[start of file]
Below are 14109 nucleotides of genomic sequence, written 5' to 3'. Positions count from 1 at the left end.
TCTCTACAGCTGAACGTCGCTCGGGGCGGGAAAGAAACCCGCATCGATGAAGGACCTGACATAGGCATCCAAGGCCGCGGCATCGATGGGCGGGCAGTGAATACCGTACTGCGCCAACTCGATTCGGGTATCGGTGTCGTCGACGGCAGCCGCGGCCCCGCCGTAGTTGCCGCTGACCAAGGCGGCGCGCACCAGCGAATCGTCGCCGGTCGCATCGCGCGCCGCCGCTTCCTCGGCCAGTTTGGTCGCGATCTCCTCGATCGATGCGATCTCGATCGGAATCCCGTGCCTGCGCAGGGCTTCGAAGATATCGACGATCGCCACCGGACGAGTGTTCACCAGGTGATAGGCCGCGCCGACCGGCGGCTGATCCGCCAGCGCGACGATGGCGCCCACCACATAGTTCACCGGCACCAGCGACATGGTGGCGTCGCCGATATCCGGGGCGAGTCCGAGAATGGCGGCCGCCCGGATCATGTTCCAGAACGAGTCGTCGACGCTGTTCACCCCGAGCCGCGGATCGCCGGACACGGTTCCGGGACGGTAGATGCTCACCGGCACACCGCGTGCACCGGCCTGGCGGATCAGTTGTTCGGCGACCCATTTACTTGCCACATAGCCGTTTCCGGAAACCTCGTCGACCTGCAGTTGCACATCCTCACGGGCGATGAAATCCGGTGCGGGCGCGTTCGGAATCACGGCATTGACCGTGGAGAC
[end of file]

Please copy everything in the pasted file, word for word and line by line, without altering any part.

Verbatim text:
Below are 14109 nucleotides of genomic sequence, written 5' to 3'. Positions count from 1 at the left end.
TCTCTACAGCTGAACGTCGCTCGGGGCGGGAAAGAAACCCGCATCGATGAAGGACCTGACATAGGCATCCAAGGCCGCGGCATCGATGGGCGGGCAGTGAATACCGTACTGCGCCAACTCGATTCGGGTATCGGTGTCGTCGACGGCAGCCGCGGCCCCGCCGTAGTTGCCGCTGACCAAGGCGGCGCGCACCAGCGAATCGTCGCCGGTCGCATCGCGCGCCGCCGCTTCCTCGGCCAGTTTGGTCGCGATCTCCTCGATCGATGCGATCTCGATCGGAATCCCGTGCCTGCGCAGGGCTTCGAAGATATCGACGATCGCCACCGGACGAGTGTTCACCAGGTGATAGGCCGCGCCGACCGGCGGCTGATCCGCCAGCGCGACGATGGCGCCCACCACATAGTTCACCGGCACCAGCGACATGGTGGCGTCGCCGATATCCGGGGCGAGTCCGAGAATGGCGGCCGCCCGGATCATGTTCCAGAACGAGTCGTCGACGCTGTTCACCCCGAGCCGCGGATCGCCGGACACGGTTCCGGGACGGTAGATGCTCACCGGCACACCGCGTGCACCGGCCTGGCGGATCAGTTGTTCGGCGACCCATTTACTTGCCACATAGCCGTTTCCGGAAACCTCGTCGACCTGCAGTTGCACATCCTCACGGGCGATGAAATCCGGTGCGGGCGCGTTCGGAATCACGGCATTGACCGTGGAGAC